This year my wife and I coaxed our sophomore son to take Introduction to Engineering, despite his defense that he has no plans to become an engineer. Truthfully, does any teenager know what he or she wants to do as an adult? There was not a huge demand for magicians in the job market 30 years ago, but my parents really didn’t do much to dissuade me from that possible career path. (Poor hand-eye coordination and a lack of practice probably doomed that career choice.)
But we were able to sell him on the idea that he needs to be exposed to all kinds of possibilities, including engineering. On the other hand, we were sold on the earning potential of those that follow up on engineering degrees. According to the 2013-2014 Payscale College Salary Report, engineering careers dominate the top 10 career paths with the highest starting median pay. It would be nice to have a career that allowed the student to pay back loans, instead of falling behind on them. (more...)
By: Dan Davis
After multiple e-mails from readers over the past couple of months claiming that our constant referencing to the skilled-worker shortage is a disservice, I figured it’s best to come clean. They are right. It’s not a skilled-worker shortage; it’s a skilled-worker-that-will-work-for-lower-than-expected-pay shortage.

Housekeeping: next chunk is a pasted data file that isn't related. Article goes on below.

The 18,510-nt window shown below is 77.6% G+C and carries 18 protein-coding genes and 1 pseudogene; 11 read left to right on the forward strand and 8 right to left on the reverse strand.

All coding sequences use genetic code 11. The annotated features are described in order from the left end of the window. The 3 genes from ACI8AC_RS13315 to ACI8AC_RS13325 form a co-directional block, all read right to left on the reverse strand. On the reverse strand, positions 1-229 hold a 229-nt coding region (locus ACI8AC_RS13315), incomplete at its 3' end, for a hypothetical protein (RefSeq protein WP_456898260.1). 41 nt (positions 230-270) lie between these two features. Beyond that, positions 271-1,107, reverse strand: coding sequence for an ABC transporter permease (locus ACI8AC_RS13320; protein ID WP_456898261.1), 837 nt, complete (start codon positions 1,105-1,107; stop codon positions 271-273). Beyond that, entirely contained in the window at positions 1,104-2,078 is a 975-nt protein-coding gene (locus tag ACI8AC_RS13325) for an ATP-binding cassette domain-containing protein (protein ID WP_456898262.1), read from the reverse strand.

Well, that hardly rolls off the tongue.
Readers may react like The FABRICATOR is trying to keep this whole trend a secret, but that’s hardly the case. This trend of depressed wages for workers in the U.S. is no secret. Wage growth has yet to achieve 2008 levels, and if you want to get really depressed, consider that on an inflation-adjusted basis, wages peaked in 1973.
What about welding specifically? The FABRICATOR asked its readers this question in a May survey: “How much does your company pay entry-level welders per hour?” The responses from the 181 readers were enlightening:
- Less than $10—4%
That doesn’t look horrible considering it’s starting pay. Like any other job, you have to start at the bottom.
By: Dan Davis
'Tis the time of year when people might be secretly paying more attention to NCAA basketball tournament games than work and, in some cases, actually leaving work early to watch the afternoon first-round games. Even though March Madness might sap worker productivity, it still might hold meaning for fabricating management.
How could that be? Well, recent research suggests that sports teams with players who can play more than one position can field a better lineup on a more regular basis than teams without those types of players. Those teams also show more resiliency when it comes to player injuries.